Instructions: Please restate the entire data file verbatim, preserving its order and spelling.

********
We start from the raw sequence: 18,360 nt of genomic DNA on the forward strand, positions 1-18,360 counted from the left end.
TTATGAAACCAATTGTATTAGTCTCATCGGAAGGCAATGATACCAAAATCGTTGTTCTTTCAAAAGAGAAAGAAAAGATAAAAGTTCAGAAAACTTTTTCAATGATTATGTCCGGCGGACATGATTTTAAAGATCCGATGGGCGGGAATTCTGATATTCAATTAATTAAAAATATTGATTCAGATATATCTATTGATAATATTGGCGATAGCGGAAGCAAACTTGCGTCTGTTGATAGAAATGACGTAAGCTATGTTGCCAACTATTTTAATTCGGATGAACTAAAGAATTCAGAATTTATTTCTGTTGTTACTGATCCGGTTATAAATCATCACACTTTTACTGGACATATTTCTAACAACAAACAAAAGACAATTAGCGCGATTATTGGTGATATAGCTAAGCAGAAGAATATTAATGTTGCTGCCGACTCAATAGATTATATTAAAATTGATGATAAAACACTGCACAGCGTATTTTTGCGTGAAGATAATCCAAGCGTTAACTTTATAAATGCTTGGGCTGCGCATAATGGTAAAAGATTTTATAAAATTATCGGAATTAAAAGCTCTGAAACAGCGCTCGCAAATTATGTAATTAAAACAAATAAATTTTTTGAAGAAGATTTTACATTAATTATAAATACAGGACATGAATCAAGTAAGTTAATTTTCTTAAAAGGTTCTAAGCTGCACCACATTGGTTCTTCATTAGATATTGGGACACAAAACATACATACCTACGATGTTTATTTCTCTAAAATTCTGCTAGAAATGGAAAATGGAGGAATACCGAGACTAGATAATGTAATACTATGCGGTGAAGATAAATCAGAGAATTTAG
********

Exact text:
We start from the raw sequence: 18,360 nt of genomic DNA on the forward strand, positions 1-18,360 counted from the left end.
TTATGAAACCAATTGTATTAGTCTCATCGGAAGGCAATGATACCAAAATCGTTGTTCTTTCAAAAGAGAAAGAAAAGATAAAAGTTCAGAAAACTTTTTCAATGATTATGTCCGGCGGACATGATTTTAAAGATCCGATGGGCGGGAATTCTGATATTCAATTAATTAAAAATATTGATTCAGATATATCTATTGATAATATTGGCGATAGCGGAAGCAAACTTGCGTCTGTTGATAGAAATGACGTAAGCTATGTTGCCAACTATTTTAATTCGGATGAACTAAAGAATTCAGAATTTATTTCTGTTGTTACTGATCCGGTTATAAATCATCACACTTTTACTGGACATATTTCTAACAACAAACAAAAGACAATTAGCGCGATTATTGGTGATATAGCTAAGCAGAAGAATATTAATGTTGCTGCCGACTCAATAGATTATATTAAAATTGATGATAAAACACTGCACAGCGTATTTTTGCGTGAAGATAATCCAAGCGTTAACTTTATAAATGCTTGGGCTGCGCATAATGGTAAAAGATTTTATAAAATTATCGGAATTAAAAGCTCTGAAACAGCGCTCGCAAATTATGTAATTAAAACAAATAAATTTTTTGAAGAAGATTTTACATTAATTATAAATACAGGACATGAATCAAGTAAGTTAATTTTCTTAAAAGGTTCTAAGCTGCACCACATTGGTTCTTCATTAGATATTGGGACACAAAACATACATACCTACGATGTTTATTTCTCTAAAATTCTGCTAGAAATGGAAAATGGAGGAATACCGAGACTAGATAATGTAATACTATGCGGTGAAGATAAATCAGAGAATTTAG